Design Diary

A personal review of design creations.

Saint George Hotel: Toronto’s untold story

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In the heart of Toronto’s Annex neighbourhood, the Saint George Hotel mixes local heritage with a tasteful contemporary flavour.


The interior design of the Saint George Hotel communicates a narrative of local pride, diverse heritage and contemporary culture to create a hotel experience that celebrates Toronto’s layered history and sensibilities. The 14-story hotel integrates elements of Toronto’s culture and personality, giving guests a distinct sense of place. The experience of being a guest in their own well-appointed apartment. With 188 guest rooms and suites, a fitness centre, meeting and event space, the property provides unique guest accommodations within a neighbourhood setting.

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Guests initial experience with the hotel comes via an exterior black wood awning at the main entry, giving the hotel street presence and welcoming guests for their stay. The lighting is a subtle nod to the iconic marquee signs that once occupied the neighbourhood.

The most visually striking element on the exterior is the 10-storey high hand-painted mural on the west-facing facade of the building. Mason Studio commissioned well-known street artist BirdO to create a surreal geometric bird that continues the narrative of the interior experience to the exterior.

Upon entry, the reception area features a marble desk framed with wooden arches, back dropped by a hand painted mural of a misty Toronto-inspired scene. Adjacent to reception is a guest lounge, designed to feel like a living room. The space is a collection of bespoke furniture, artwork, lighting and objects, many crafted by local makers that continue to tell the story of local culture and design.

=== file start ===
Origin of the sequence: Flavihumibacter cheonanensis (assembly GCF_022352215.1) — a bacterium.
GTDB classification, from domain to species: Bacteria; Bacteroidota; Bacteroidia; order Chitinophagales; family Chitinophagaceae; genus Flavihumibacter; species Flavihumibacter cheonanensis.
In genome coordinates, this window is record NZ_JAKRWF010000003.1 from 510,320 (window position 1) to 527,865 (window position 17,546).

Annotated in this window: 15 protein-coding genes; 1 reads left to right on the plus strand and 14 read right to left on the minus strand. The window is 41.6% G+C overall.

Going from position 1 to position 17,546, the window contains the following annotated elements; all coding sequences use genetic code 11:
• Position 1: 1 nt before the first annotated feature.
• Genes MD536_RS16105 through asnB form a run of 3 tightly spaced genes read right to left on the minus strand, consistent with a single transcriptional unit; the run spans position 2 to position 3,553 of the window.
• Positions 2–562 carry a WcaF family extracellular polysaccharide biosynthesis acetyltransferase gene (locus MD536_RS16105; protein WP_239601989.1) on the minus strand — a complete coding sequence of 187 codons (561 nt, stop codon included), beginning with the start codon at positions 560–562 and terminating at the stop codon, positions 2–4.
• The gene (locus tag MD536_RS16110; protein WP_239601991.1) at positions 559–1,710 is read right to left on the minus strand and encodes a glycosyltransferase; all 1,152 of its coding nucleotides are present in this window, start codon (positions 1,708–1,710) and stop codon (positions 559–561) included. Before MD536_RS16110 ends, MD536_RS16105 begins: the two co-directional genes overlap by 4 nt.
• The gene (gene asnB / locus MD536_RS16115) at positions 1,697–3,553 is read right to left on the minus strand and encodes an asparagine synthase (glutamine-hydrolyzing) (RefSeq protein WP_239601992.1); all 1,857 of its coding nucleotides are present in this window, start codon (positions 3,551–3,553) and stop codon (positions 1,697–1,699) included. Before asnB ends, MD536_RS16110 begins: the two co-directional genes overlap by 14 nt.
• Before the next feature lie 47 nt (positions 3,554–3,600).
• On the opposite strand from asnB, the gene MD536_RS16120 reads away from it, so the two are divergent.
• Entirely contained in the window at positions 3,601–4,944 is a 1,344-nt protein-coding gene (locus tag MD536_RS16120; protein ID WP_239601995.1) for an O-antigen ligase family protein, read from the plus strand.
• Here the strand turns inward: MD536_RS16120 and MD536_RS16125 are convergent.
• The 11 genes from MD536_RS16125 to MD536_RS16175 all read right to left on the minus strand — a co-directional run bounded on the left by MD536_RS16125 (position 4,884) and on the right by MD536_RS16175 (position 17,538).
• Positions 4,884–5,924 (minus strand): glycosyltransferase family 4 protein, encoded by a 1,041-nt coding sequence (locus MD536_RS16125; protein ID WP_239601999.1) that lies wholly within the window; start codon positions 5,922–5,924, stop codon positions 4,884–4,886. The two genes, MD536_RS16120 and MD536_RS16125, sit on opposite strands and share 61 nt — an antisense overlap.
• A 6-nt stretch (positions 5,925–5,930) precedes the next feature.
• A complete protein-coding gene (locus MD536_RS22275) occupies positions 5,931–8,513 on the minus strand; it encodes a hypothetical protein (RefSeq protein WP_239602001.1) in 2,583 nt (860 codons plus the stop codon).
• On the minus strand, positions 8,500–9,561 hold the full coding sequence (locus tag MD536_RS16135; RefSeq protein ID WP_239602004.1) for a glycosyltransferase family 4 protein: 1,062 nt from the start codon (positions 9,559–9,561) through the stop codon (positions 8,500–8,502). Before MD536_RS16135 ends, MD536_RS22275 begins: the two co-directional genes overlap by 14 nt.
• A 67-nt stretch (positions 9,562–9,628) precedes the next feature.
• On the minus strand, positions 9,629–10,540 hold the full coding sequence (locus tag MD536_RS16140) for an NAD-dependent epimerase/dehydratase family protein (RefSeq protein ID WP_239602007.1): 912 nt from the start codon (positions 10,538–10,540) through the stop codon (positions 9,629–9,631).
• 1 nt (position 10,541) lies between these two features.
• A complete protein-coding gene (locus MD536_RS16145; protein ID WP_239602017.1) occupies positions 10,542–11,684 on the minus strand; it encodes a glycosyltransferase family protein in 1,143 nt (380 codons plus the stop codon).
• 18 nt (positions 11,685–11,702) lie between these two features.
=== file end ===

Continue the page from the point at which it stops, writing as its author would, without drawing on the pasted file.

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Arches are used throughout the hotel as a physical indicator of moving from one experience to another. They visually guide guests throughout the space while paying homage to Toronto’s diverse architectural style and eras.

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A 40-sqm lounge situated on the main floor, just outside the meeting room is realised in darker, more saturated tones to convey a feeling of intimacy. A custom bar and beverage area offer the opportunity for guests to relax before entering the meeting room.

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On the guestroom levels, a collection of original, small vintage black-and-white photographs from a couple’s vacation to Toronto appear at each guest entry. These images tell an intimate story of early post-war vacationers discovering the city.

The suites are a continuation of the nostalgic nod to the layered heritage of the neighbourhood. The rooms are designed with a residential approach by housing a collection of art and custom designed furniture and lighting that is seemingly collected over time.